Essay 1: What should Oxford expect from you? (500 words)
Appearing on Oxford’s application for the third year in a row, this question gives applicants the chance to show the SBS adcom that they have done their research and know the ways in which they can make a positive contribution to the Oxford MBA program. Before approaching this essay, we suggest that applicants take some time to think about their strengths and the unique aspects of their backgrounds and personalities that would inform their contributions to SBS. In addition, having a strong grasp of Oxford’s academic offerings, clubs, special programs and extracurricular offerings will allow a candidate to draw conclusions about the circumstances under which he or she would display certain strengths and characteristics. Taking the time to learn about the school’s curriculum, special programs, and extracurricular activities – whether through a visit to campus, conversation with alumni, or reading the Clear Admit School Guide to Oxford – will pay dividends here.
Essay 2: How do you hope to see your career developing over the next 5 years? How will the MBA and Oxford assist you in the development of these ambitions? (500 words)
This prompt requests a fairly standard career goals essay, and thus the general advice we’ve offered in the past on how to tackle this sort of question applies here. The Oxford adcom looks for applicants who offer fully defined long- and short-term career goals, sound reasons for pursuing an MBA at this time, a well-informed rationale for their interest in SBS and specific plans to contribute to the campus community if they are admitted. Note that Oxford specifically asks applicants to discuss their five-year career plans; while it is certainly fine to explore longer-term objectives as well, it is at minimum essential to explore one’s next five years in depth.
The key to successfully tackling each of these components is specificity. In presenting their goals and explaining their motivation for seeking an MBA, it is crucial for applicants to present well-defined and feasible short-term and long-term career objectives, specifying the job title they hope to hold in their target industry and commenting on what they hope to accomplish in their target positions. Though not called for directly in the essay prompt, in most situations a career goals essay is more compelling when it includes a brief but coherent career history that summarizes the applicant’s work to date, revealing the continuity between one’s previous professional experiences and goals for the future.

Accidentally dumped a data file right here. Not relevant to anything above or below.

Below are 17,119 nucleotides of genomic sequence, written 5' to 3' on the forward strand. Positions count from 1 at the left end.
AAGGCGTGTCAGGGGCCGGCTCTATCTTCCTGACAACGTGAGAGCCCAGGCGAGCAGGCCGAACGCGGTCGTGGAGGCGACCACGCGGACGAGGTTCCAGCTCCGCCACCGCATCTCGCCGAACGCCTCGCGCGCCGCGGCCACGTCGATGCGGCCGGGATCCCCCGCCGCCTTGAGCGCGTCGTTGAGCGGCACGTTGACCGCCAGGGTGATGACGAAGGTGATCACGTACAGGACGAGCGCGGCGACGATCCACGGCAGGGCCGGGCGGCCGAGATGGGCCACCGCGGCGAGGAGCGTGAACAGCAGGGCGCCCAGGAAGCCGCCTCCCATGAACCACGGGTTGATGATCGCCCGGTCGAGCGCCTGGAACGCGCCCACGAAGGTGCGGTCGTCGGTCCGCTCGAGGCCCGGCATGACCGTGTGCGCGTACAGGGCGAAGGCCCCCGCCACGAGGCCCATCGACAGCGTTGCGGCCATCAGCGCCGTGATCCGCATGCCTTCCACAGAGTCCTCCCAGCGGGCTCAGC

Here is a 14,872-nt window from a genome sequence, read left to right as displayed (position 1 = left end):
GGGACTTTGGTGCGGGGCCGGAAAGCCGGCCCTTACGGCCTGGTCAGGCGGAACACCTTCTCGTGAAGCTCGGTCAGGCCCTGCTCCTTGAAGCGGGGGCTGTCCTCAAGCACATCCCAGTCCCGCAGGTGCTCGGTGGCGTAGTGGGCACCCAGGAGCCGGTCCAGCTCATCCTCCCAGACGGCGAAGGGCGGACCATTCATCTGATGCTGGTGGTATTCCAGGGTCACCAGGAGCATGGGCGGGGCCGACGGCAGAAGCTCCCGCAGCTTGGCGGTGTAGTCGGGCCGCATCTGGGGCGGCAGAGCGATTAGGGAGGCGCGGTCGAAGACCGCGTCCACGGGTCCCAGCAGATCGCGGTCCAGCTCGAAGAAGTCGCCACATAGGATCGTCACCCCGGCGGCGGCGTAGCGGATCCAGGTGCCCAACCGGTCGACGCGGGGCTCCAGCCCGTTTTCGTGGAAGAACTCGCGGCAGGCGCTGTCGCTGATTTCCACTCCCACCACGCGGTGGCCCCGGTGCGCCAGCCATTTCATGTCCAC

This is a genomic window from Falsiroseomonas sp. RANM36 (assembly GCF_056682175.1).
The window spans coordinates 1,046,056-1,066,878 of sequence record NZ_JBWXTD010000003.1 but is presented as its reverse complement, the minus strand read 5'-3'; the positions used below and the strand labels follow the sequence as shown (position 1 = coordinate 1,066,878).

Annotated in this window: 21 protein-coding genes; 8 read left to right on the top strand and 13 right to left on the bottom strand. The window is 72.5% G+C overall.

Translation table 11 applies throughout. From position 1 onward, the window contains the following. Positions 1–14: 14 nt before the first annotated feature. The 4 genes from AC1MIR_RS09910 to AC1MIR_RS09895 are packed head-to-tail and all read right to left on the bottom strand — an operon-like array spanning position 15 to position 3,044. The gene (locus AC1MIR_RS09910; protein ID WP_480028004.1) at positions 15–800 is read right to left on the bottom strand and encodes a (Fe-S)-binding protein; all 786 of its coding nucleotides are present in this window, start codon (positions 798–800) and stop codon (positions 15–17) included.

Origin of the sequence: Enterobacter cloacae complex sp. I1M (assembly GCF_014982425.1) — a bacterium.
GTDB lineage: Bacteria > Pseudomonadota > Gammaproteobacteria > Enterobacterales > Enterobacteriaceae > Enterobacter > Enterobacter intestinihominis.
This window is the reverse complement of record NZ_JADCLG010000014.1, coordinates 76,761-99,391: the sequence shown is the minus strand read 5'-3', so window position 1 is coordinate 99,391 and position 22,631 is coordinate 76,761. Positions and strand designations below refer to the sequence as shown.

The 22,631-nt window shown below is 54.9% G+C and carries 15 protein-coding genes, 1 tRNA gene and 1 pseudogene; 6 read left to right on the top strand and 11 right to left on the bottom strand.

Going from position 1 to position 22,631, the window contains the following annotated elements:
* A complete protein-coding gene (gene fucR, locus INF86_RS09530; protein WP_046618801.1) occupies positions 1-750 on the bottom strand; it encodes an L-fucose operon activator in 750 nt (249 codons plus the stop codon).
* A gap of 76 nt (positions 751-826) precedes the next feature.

Essay 3: Please choose and answer one of the two essays below:
- Sport is pure competition. What does it teach us about companies, individuals, and markets? (500 words maximum)
- The business of business is business. Is this true? (500 words)
Appearing on Oxford’s application for a second consecutive year, Essay 3 is one of the more unusual business school essays out there. While the open-ended nature of both options may initially appear intimidating, applicants should keep in mind that they are being assessed not on the actual answers they give, but rather on their ability to make a cohesive argument.
In the first option, applicants are asked to explain what business lessons can be extracted from the competitive nature of athletics. A variety of answers could apply here, such as the importance of adjusting to one’s competitors, drawing lessons learned in a team environment, staying aware of new trends in equipment and strategy, or learning from failure. Regardless of the direction applicants choose here, the key to crafting an effective response will be to not just state one’s answer, but to also provide compelling examples – either from one’s own experiences or from the realm of professional sports – that support one’s argument.
The second option, while perhaps enigmatically phrased, asks applicants to discuss whether businesses have inherent responsibilities (be they ethical, environmental, social, etc.) beyond commercial success. Again, it is important to remember that the adcom is less concerned with the answer a candidate gives than they are with his or her ability to choose a stance and convincingly argue a point. As with the first option, the most effective responses will illustrate one’s stance using concrete examples.
Reapplicant Essay: What improvements have you made in your candidacy since you last applied to the Oxford MBA? (250 words)
This straightforward prompt is asking about material improvements in the applicant’s candidacy since their last application. Given the narrow word limit, applicants should focus on detailing the steps they’ve taken to enhance their work experience, improve their level of involvement outside of work, and remedy areas of academic concern.
Today we’ll take a look at the Indian School of Business’s MBA essays for 2014-2015 and offer some thoughts about how applicants might approach this set of responses.
With the exception of the fourth and optional essay, each of these prompts is new for this admissions season. Whereas last year’s essays focused on applicants’ appreciation of the ISB program and potential to contribute to the community, this season’s prompts reflect a broader focus on what candidates have learned from their past experience, as well as their broader skills in critical thinking, persuasive writing, and self-awareness.